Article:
What do kids really need to learn?

What do kids really need to learn?

What do kids really need to learn?

Maybe it’s because it’s February. Maybe it’s my focus on being intentional and reevaluating everything right now. Whatever it is, I’ve been thinking a lot lately about what my kids really need to learn in school—especially during their early elementary school years—fueled in part by articles like this one, videos like this one, and posts like this one.

Math seems like a no-brainer since they’re all learning fairly foundational stuff at this point (no theoretical algebra happening here!).

Learning to read is important.

And because I personally love language arts—and I think being able to communicate well is pretty helpful in any field—we also prioritize things like grammar, spelling, vocabulary and writing during the “Essential” years (4th-6th grade).

Beyond that…well, I’m just not convinced that there is anything they really need to learn. Because here’s the thing: I loved school, yet the amount of history, geography and science I retained from my early elementary years is pretty small. The things I do remember were the things I enjoyed learning about and took ownership of. Things like Magellan’s trip around the world and the classification of animals.

At the same time, I do believe in the value of memory work—memorizing pegs like dates, names, places, and key facts while their minds are ripe for memorization. My hope—and what we’ve seen happen again and again—is that as they get excited about various topics, they naturally fit them into the framework of their memory work. Things like, “Mom! Did you know Louisa May Alcott was treated with mercury for typhoid fever? Mercury is an element on the periodic table, and it’s toxic, so the medicine made some people more sick.” {Always with lots of shouting and virtual exclamation points because they get so excited about those connections!}

But beyond that memory work, and providing lots and lots and lots of books that I hope will capture there attention, I’m less worried about unit studies on specific topics. We haven’t made models of the Nina, the Pinta and the Santa Maria. We haven’t traced Lewis & Clark’s journey across the United States. We haven’t colored and assembled a human body.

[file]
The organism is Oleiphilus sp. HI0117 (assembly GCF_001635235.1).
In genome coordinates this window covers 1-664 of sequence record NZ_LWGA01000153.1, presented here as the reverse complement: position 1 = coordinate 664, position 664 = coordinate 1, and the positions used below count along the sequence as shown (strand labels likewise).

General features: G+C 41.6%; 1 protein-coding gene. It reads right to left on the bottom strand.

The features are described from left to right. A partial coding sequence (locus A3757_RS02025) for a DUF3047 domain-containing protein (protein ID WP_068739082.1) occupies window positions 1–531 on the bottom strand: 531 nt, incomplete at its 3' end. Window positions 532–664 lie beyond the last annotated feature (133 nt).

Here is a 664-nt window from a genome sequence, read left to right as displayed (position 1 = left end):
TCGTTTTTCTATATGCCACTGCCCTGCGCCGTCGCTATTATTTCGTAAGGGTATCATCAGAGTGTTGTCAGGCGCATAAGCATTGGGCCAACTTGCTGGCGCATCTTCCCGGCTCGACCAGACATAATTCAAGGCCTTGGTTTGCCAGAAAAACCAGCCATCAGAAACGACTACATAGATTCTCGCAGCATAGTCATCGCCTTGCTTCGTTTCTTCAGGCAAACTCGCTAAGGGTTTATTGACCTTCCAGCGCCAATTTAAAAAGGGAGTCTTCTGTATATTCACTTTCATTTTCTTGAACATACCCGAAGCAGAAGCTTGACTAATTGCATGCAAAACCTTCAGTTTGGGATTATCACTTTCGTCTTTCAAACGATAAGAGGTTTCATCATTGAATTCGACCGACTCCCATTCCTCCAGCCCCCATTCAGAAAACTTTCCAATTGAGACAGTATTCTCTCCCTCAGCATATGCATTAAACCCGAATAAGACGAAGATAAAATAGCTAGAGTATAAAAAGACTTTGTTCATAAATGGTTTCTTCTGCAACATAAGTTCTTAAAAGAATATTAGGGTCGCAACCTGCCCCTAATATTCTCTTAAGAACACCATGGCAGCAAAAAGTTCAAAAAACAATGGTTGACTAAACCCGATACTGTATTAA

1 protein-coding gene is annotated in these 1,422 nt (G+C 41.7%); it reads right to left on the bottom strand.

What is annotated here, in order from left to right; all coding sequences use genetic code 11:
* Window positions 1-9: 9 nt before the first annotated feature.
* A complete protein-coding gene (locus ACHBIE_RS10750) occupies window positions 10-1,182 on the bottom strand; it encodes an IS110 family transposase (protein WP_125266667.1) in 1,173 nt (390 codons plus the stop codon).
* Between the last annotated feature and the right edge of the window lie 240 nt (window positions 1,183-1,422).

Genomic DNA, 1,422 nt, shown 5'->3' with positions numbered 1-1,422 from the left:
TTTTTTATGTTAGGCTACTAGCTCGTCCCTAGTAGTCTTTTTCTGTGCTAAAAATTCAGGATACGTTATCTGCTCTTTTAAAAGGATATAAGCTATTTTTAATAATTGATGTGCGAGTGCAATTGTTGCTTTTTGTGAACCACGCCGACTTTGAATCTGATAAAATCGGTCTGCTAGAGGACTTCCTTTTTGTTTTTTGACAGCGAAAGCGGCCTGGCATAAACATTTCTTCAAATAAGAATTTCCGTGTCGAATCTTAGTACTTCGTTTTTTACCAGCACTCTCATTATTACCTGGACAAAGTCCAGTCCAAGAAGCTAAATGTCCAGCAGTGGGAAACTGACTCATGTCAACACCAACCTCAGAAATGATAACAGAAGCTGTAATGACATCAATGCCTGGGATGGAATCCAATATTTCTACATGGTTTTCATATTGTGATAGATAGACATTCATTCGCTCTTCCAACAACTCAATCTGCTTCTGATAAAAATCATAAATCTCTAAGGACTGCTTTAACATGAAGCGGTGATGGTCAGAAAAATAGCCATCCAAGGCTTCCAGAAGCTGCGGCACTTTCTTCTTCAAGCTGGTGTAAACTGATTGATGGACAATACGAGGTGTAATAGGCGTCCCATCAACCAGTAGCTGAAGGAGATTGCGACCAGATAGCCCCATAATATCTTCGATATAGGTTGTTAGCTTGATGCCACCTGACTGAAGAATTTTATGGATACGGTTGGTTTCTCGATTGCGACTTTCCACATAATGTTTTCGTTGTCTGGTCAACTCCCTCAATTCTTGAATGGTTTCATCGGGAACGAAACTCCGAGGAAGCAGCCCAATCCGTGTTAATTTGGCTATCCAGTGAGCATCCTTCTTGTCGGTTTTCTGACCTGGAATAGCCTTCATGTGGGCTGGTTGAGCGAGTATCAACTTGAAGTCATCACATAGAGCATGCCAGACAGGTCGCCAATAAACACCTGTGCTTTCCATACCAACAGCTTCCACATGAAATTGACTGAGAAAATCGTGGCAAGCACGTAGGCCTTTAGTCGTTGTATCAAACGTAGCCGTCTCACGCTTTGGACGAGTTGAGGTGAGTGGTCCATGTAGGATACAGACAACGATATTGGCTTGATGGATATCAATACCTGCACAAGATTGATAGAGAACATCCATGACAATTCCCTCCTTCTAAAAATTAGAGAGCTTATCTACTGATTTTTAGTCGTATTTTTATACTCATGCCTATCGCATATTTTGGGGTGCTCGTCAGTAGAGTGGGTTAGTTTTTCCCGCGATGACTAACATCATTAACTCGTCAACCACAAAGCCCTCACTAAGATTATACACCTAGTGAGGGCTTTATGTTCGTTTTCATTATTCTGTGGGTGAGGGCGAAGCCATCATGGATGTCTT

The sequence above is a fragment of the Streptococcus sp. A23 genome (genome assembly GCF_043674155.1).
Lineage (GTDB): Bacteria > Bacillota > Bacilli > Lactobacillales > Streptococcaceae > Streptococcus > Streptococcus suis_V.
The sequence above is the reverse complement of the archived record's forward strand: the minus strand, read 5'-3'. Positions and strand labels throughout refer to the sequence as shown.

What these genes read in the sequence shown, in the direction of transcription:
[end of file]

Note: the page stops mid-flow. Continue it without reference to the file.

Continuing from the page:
In fact, we’ve dropped even more subject areas since my mid-year curriculum update. For example, I believe in the importance of Latin, and I enjoyed studying it in junior high, but my kids are not into it at this point, which means doing it is sucking their enthusiasm from all of their schoolwork. I just don’t think the benefits are enough to justify that cost. While we’ll approach Latin again later, we’ve dropped it for now.

We’ve also dropped handwriting and copywork for the older girls since I’ve seen that they’ll naturally practice those things—in letters to friends, while collecting facts on their current favorite subject, etc.—when they’re not assigned as part of their schoolwork.

On the other hand, we’ve never done a formal science curriculum—at least not for very long—but since our oldest is showing a lot of interest in chemistry and our middle girls are obsessed with animals, we’ve decided to add the Apologia chemistry and zoology books to their schoolwork. Honestly, our kids pick up enough science through their own curiosity, reading, and exploring the world that I’m not too worried about formally studying it at this point. But because they’re interested, it seems like a good time to dive deeper with the fun activities that Apologia offers on those topics.

It’s not that I’m against unit studies or opposed to formal academics. But as a classical unschooler (whatever that really means!), I’m trying to find that balance…how do I provide a solid foundation that teaches them how to learn and gives them a strong academic education so that they can pursue college or career opportunities in the future, but still leave them plenty of time to play, explore, be bored, pursue their own interests, and make their own discoveries?